Orthodox Jews and Hasidic Jews have become concentrated in Borough Park, Williamsburg, and Flatbush, where there are many yeshivas, synagogues, and kosher delicatessens, as well as many other Jewish businesses. Other notable religious Orthodox and Hasidic Jewish neighborhoods are Kensington, Midwood, Canarsie, Sea Gate, and Crown Heights. Many hospitals in Brooklyn were started by Jewish charities, including Maimonides Medical Center in Borough Park and Brookdale Hospital in Brownsville. Many non-religious Jews are concentrated in Ditmas Park, Windsor Terrace and Park Slope.

Brooklyn’s West Indian American community is concentrated in the Crown Heights, Flatbush, East Flatbush, Kensington, and Canarsie neighborhoods in central Brooklyn. Brooklyn is home to one of the largest communities of West Indians outside of the Caribbean, being rivaled only by Toronto, Miami, Montreal, and London. Although the largest West Indian groups in Brooklyn are mostly Jamaican Americans, Guyanese Americans and Haitian Americans, there are West Indian Americans from nearly every part of the Caribbean. Crown Heights and Flatbush are home to many of Brooklyn’s West Indian restaurants and bakeries. Brooklyn has an annual, celebrated Carnival in the tradition of pre-Lenten celebrations in the islands. Started by natives of Trinidad and Tobago, the West Indian Labor Day Parade takes place every Labor Day on Eastern Parkway. Brooklyn’s Greek Americans live throughout the borough, but their businesses today are concentrated in Downtown Brooklyn near Atlantic Avenue. Greek-owned diners are also found throughout the borough, but many Greeks have re-located off of Atlantic Avenue due to demographic shift. Chinese Americans live throughout the southern parts of Brooklyn, in Sunset Park, Bensonhurst, Gravesend, and Homecrest. The largest concentration is in Sunset Park along 8th Avenue, which is known for Chinese culture. It is called “Brooklyn’s Chinatown“. Many Chinese restaurants can be found throughout Sunset Park, and the area hosts a popular Chinese New Year celebration. Irish Americans can be found throughout Brooklyn, in low to moderate concentrations in the neighborhoods of Bay Ridge, Marine Park, Gerritsen Beach, and Vinegar Hill. Many moved east on Long Island in the mid-twentieth century.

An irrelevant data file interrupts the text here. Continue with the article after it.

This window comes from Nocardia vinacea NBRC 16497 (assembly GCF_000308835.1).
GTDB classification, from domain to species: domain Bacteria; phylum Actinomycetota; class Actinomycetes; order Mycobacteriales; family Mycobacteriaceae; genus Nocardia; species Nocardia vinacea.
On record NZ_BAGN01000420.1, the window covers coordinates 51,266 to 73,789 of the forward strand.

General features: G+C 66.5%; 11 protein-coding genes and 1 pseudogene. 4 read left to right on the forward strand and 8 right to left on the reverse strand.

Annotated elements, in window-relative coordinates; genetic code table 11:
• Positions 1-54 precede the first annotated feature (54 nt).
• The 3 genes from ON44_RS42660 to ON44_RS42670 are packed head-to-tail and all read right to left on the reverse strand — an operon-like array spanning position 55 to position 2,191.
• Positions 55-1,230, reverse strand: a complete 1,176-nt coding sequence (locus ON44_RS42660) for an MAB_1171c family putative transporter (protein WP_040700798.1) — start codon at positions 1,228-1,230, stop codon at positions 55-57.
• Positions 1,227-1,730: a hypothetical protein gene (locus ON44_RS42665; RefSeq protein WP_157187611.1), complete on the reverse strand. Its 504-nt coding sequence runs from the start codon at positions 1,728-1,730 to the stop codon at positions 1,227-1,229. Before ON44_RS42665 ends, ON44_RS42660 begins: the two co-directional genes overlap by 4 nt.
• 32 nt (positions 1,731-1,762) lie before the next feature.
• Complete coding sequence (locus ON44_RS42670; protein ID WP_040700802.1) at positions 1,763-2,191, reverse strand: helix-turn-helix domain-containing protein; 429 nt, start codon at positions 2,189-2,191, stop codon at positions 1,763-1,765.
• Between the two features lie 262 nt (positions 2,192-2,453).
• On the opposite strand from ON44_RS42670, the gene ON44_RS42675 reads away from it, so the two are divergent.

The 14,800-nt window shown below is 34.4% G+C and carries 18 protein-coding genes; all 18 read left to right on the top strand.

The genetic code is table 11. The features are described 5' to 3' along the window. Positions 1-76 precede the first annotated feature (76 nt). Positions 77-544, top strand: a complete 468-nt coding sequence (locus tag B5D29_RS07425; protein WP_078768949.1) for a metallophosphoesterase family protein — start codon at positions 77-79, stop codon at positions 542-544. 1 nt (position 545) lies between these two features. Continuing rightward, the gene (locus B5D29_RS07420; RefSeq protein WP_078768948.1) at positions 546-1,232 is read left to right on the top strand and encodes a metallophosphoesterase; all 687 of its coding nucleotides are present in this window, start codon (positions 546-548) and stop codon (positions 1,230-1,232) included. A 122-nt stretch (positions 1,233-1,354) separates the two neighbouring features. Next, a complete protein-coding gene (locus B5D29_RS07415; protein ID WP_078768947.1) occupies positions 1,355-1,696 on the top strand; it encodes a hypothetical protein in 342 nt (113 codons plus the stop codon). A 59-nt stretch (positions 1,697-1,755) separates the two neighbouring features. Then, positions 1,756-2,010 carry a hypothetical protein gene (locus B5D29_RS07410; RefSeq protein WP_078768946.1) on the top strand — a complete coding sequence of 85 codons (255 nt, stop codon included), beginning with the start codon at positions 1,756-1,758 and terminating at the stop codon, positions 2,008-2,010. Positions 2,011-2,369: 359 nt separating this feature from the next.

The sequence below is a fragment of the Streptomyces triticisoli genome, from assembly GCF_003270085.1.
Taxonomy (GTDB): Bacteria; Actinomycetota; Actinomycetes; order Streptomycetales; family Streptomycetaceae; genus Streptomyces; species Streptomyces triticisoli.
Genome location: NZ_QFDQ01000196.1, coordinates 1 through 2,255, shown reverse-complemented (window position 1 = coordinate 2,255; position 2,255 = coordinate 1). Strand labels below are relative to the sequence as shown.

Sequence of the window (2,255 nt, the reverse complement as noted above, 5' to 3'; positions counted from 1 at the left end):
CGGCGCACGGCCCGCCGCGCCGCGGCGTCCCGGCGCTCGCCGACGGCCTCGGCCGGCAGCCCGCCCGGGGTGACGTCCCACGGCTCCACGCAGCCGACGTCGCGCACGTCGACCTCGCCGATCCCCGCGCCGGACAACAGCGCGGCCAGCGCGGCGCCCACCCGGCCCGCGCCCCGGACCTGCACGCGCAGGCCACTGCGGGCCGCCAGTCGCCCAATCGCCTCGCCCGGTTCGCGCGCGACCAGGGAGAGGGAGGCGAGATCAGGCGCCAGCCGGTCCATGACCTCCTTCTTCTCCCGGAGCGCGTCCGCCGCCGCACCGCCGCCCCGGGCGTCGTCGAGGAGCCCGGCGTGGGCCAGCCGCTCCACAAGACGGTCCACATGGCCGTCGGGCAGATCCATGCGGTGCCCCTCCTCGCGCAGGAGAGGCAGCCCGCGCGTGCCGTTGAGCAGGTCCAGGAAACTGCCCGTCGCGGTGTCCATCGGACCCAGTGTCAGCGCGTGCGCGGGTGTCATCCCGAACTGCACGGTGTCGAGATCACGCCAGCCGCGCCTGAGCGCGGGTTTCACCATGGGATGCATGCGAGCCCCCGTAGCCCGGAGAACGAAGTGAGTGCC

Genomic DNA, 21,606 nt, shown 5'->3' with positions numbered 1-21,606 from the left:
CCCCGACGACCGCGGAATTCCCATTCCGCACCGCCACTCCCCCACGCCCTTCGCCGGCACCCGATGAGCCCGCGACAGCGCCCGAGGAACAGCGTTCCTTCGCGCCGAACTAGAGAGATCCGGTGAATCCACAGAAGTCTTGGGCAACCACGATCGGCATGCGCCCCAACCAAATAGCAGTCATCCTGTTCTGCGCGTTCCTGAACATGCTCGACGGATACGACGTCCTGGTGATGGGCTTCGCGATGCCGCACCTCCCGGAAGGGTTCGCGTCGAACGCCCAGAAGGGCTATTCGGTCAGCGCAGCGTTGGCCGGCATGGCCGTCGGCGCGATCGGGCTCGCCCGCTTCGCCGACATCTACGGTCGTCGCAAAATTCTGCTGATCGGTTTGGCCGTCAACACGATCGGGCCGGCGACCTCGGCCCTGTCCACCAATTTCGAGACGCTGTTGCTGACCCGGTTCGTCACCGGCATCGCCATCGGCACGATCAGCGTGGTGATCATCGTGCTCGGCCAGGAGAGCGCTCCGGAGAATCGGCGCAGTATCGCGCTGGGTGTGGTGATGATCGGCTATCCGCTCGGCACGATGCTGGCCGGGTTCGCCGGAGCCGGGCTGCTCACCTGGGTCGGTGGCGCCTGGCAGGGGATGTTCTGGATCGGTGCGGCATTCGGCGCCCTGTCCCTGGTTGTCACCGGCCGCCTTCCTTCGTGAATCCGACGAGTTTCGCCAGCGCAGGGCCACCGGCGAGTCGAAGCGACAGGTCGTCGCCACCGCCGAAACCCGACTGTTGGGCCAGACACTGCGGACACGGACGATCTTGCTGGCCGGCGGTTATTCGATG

Here you can find the complete Overview of all Theme Weeks.

Read more on Brooklyn Borough Hall, Wikivoyage Brooklyn and Wikipedia Brooklyn (Smart Traveler App by U.S. Department of State). Photos by Wikimedia Commons. If you have a suggestion, critique, review or comment to this blog entry, we are looking forward to receive your e-mail at comment@wingsch.net. Please name the headline of the blog post to which your e-mail refers to in the subject line.